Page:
This can cause problems if those algorithms have full control in making decisions. Who will be responsible if a self-driving car causes a fatal accident? You can’t hold any of the passengers accountable for something they didn’t control. And the manufacturers will have a hard time explaining an event that involves so many complexities and variables. And don’t expect the car itself to start explaining its actions.
The same can be said of an AI application that has autonomous control over a patient’s treatment process. Or a risk assessment algorithm that decides whether convicts stay in prison or are free to go.
So can we trust Artificial Intelligence to make decisions on its own? For non-critical tasks, such as advertising, games and Netflix suggestions, where mistakes are tolerable, we can. But for situations where the social, legal, economic and political repercussion can be disastrous, we can’t — not yet. The same goes for scenarios where human lives are at stake. We’re still not ready to forfeit control to the robots.
As Lenke says, “[Y]ou need to look at the tasks at hand. For some, it’s not really critical if you don’t fully understand what happens, or even if the network is wrong. A system that suggests music, for example: all that can go wrong is, you listen to boring piece of music. But with applications like enterprise customer service, where transactions are involved, or computer-assisted clinical documentation improvement, what we typically do there is, we don’t put the AI in isolation, but we have it co-work with a human being.”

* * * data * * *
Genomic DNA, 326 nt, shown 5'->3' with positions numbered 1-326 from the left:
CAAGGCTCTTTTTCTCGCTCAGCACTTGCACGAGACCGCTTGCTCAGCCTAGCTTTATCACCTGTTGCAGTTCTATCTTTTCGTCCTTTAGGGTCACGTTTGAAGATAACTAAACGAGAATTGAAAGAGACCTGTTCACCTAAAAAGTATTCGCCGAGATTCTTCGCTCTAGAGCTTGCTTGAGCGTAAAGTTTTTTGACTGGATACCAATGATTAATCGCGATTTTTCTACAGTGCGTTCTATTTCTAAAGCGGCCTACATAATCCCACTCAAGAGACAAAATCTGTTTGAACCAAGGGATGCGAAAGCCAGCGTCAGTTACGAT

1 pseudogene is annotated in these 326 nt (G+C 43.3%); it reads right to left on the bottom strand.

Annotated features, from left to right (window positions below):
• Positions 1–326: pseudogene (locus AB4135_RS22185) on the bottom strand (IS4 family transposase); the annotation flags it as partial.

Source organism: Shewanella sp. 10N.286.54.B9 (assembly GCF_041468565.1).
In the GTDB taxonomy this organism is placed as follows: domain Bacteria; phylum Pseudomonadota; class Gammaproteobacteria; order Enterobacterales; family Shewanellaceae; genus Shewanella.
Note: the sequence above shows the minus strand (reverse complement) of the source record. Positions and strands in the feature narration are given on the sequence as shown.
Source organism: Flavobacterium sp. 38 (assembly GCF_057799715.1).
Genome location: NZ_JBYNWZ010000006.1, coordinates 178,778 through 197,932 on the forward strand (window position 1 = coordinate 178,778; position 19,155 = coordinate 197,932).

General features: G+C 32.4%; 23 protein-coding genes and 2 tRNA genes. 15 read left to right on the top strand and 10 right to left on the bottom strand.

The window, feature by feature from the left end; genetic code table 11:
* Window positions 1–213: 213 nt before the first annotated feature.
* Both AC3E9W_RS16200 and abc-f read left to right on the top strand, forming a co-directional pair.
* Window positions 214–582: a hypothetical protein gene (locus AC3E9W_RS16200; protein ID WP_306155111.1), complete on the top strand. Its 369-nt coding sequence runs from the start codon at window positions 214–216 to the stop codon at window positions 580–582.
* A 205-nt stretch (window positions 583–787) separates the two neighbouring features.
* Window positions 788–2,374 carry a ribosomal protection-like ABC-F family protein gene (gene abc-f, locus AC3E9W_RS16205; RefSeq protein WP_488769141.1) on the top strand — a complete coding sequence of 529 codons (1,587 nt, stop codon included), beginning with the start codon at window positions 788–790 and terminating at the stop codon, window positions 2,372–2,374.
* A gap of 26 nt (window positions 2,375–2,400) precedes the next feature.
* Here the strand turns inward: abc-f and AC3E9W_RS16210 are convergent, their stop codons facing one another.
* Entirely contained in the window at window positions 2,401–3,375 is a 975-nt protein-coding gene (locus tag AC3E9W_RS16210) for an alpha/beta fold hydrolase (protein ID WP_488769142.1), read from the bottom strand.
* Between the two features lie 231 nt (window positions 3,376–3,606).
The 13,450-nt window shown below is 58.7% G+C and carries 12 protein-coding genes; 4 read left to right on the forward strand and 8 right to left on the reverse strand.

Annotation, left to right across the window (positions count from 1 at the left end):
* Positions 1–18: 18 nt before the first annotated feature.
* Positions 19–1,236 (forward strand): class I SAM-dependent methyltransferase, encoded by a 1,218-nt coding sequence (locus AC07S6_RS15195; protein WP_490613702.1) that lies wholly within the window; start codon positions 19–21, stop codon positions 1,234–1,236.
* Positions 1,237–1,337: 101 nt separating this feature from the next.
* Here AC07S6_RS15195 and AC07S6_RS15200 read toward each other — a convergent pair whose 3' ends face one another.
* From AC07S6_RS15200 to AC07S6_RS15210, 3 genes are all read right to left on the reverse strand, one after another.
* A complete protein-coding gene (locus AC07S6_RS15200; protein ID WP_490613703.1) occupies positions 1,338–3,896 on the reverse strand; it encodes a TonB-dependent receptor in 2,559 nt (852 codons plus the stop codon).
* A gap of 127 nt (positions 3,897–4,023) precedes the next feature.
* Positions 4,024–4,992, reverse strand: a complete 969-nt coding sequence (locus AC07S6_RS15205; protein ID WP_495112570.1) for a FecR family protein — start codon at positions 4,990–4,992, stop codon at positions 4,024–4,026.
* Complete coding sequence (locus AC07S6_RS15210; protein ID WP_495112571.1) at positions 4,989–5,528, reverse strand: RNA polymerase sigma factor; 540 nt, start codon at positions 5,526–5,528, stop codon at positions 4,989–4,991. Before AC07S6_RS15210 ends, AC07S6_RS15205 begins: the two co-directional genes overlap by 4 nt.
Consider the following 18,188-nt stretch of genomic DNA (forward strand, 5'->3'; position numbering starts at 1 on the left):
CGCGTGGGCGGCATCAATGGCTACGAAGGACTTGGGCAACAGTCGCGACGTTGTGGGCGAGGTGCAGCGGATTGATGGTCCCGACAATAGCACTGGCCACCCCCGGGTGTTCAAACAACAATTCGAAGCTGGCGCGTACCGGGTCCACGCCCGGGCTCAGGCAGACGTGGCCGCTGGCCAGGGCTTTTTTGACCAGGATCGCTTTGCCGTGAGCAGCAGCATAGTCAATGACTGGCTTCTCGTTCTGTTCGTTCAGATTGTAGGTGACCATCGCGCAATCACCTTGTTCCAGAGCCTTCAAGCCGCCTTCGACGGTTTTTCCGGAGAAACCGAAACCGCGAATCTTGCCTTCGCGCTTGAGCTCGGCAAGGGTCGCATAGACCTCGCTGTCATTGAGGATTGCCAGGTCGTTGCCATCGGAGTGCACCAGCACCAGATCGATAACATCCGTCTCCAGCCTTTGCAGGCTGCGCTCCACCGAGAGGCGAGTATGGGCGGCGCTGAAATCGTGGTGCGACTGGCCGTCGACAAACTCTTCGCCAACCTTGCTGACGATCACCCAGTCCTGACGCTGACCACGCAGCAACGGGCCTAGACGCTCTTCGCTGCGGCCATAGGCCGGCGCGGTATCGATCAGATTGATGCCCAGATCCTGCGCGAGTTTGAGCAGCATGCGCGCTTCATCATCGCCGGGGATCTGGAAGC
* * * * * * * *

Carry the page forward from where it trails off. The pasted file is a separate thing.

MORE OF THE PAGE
For the moment Artificial Intelligence will show its full potential in complementing human efforts. We’re already seeing inroads in fields such as medicine and cybersecurity. AI takes care of data-oriented research and analysis and presents human experts with invaluable insights and suggestions. Subsequently, the experts make the decisions and assume responsibility for the possible consequences.
In the meantime, firms and organization must do more to make Artificial Intelligence more transparent and understandable. An example is OpenAI, a nonprofit research company founded by Tesla’s Elon Musk and YCombinator’s Sam Altman. As the name suggests, OpenAI’s goal is to open AI research and development to everyone, independent of financial interests.
Another organization, Partnership on AI, aims to raise awareness on and deal with AI challenges such as bias. Founded by tech giants including Microsoft, IBM and Google, the Partnership will also work on AI ethics and best practices.
Eventually, we’ll achieve — for better or worse — Artificial General Intelligence, AI that is on par with the human brain. Maybe then, our cars and robot will be able to go to court and stand trial for their actions. But then, we’ll be dealing with totally different problems.
That’s for the future. In the present, human-dominated world, to make critical decisions, you either have to be flawless or accountable. For the moment, AI falls within none of those categories.